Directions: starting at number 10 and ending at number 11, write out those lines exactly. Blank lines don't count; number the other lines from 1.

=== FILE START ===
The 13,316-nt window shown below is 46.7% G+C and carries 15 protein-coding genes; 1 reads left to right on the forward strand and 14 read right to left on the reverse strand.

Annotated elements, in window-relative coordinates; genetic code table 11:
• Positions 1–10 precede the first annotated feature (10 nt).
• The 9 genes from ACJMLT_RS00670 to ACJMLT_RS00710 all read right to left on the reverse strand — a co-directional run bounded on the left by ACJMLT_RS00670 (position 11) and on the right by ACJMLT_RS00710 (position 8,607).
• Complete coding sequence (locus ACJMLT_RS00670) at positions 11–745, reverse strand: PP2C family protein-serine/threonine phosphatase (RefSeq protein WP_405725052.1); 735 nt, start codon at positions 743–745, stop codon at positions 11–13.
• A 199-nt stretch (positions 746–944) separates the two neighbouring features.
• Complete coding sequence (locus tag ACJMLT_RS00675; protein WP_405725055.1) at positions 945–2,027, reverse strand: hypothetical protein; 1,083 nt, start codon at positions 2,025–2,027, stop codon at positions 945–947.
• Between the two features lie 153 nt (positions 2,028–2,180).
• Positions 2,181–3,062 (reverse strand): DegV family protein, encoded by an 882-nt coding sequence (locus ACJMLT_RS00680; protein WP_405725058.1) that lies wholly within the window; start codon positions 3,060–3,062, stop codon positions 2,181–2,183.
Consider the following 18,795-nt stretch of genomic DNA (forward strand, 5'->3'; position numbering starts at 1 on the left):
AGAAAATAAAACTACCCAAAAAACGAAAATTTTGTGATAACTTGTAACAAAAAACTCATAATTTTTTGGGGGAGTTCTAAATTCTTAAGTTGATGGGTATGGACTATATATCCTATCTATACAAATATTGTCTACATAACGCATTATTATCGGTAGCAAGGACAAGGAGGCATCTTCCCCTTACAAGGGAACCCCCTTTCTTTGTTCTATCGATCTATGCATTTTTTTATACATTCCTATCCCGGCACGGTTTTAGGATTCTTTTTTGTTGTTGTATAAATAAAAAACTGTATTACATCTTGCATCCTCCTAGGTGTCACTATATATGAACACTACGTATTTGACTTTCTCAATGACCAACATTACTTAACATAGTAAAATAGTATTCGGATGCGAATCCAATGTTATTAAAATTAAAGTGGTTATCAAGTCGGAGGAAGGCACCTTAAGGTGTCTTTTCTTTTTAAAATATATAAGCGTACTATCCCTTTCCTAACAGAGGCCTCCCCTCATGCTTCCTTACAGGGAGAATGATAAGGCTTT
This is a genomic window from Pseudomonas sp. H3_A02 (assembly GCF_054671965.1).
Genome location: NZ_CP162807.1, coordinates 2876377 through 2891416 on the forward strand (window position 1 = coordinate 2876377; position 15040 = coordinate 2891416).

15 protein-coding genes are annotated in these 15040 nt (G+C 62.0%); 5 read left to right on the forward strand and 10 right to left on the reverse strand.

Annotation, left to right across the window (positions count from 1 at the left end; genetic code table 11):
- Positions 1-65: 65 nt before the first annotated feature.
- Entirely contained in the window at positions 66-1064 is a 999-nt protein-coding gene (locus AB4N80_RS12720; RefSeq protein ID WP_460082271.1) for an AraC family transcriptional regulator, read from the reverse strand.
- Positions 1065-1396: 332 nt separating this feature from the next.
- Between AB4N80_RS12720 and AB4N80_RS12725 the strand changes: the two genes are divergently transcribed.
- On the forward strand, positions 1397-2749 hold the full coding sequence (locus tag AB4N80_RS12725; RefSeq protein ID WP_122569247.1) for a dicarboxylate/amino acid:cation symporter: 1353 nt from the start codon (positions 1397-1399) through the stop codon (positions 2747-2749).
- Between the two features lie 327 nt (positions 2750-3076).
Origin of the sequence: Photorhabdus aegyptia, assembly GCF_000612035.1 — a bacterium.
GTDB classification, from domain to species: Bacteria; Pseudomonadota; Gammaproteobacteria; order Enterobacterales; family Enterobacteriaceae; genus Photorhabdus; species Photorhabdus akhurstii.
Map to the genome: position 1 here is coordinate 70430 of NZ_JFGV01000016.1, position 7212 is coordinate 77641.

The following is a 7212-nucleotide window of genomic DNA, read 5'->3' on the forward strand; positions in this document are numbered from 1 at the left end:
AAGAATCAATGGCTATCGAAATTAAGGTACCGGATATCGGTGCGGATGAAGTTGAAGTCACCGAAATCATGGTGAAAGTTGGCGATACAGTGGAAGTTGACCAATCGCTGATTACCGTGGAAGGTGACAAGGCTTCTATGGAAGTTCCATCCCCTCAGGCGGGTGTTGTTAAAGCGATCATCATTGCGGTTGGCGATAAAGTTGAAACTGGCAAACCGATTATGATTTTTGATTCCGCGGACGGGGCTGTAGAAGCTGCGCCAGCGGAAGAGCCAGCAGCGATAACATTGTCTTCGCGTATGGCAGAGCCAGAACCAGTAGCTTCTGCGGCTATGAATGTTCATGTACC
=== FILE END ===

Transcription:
Consider the following 18,795-nt stretch of genomic DNA (forward strand, 5'->3'; position numbering starts at 1 on the left):
AGAAAATAAAACTACCCAAAAAACGAAAATTTTGTGATAACTTGTAACAAAAAACTCATAATTTTTTGGGGGAGTTCTAAATTCTTAAGTTGATGGGTATGGACTATATATCCTATCTATACAAATATTGTCTACATAACGCATTATTATCGGTAGCAAGGACAAGGAGGCATCTTCCCCTTACAAGGGAACCCCCTTTCTTTGTTCTATCGATCTATGCATTTTTTTATACATTCCTATCCCGGCACGGTTTTAGGATTCTTTTTTGTTGTTGTATAAATAAAAAACTGTATTACATCTTGCATCCTCCTAGGTGTCACTATATATGAACACTACGTATTTGACTTTCTCAATGACCAACATTACTTAACATAGTAAAATAGTATTCGGATGCGAATCCAATGTTATTAAAATTAAAGTGGTTATCAAGTCGGAGGAAGGCACCTTAAGGTGTCTTTTCTTTTTAAAATATATAAGCGTACTATCCCTTTCCTAACAGAGGCCTCCCCTCATGCTTCCTTACAGGGAGAATGATAAGGCTTT